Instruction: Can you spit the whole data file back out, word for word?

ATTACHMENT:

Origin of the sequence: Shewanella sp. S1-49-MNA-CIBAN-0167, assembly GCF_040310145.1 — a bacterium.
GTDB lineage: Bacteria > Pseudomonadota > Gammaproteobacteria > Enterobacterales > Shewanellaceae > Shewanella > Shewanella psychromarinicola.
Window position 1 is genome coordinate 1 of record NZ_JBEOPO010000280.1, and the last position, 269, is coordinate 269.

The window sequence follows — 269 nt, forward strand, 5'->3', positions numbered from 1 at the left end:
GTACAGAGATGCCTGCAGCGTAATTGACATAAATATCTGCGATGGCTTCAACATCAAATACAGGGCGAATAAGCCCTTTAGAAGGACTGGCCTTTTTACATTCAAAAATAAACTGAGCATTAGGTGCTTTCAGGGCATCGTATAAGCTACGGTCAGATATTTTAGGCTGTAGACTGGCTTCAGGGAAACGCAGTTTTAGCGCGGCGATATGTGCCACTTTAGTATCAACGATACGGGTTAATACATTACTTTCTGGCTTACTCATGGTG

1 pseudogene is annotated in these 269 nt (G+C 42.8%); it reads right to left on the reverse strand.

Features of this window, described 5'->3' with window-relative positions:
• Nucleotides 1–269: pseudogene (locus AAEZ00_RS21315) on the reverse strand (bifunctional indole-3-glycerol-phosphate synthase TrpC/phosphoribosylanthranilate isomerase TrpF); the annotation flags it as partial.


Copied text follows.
Origin of the sequence: Shewanella sp. S1-49-MNA-CIBAN-0167, assembly GCF_040310145.1 — a bacterium.
GTDB lineage: Bacteria > Pseudomonadota > Gammaproteobacteria > Enterobacterales > Shewanellaceae > Shewanella > Shewanella psychromarinicola.
Window position 1 is genome coordinate 1 of record NZ_JBEOPO010000280.1, and the last position, 269, is coordinate 269.

The window sequence follows — 269 nt, forward strand, 5'->3', positions numbered from 1 at the left end:
GTACAGAGATGCCTGCAGCGTAATTGACATAAATATCTGCGATGGCTTCAACATCAAATACAGGGCGAATAAGCCCTTTAGAAGGACTGGCCTTTTTACATTCAAAAATAAACTGAGCATTAGGTGCTTTCAGGGCATCGTATAAGCTACGGTCAGATATTTTAGGCTGTAGACTGGCTTCAGGGAAACGCAGTTTTAGCGCGGCGATATGTGCCACTTTAGTATCAACGATACGGGTTAATACATTACTTTCTGGCTTACTCATGGTG

1 pseudogene is annotated in these 269 nt (G+C 42.8%); it reads right to left on the reverse strand.

Features of this window, described 5'->3' with window-relative positions:
• Nucleotides 1–269: pseudogene (locus AAEZ00_RS21315) on the reverse strand (bifunctional indole-3-glycerol-phosphate synthase TrpC/phosphoribosylanthranilate isomerase TrpF); the annotation flags it as partial.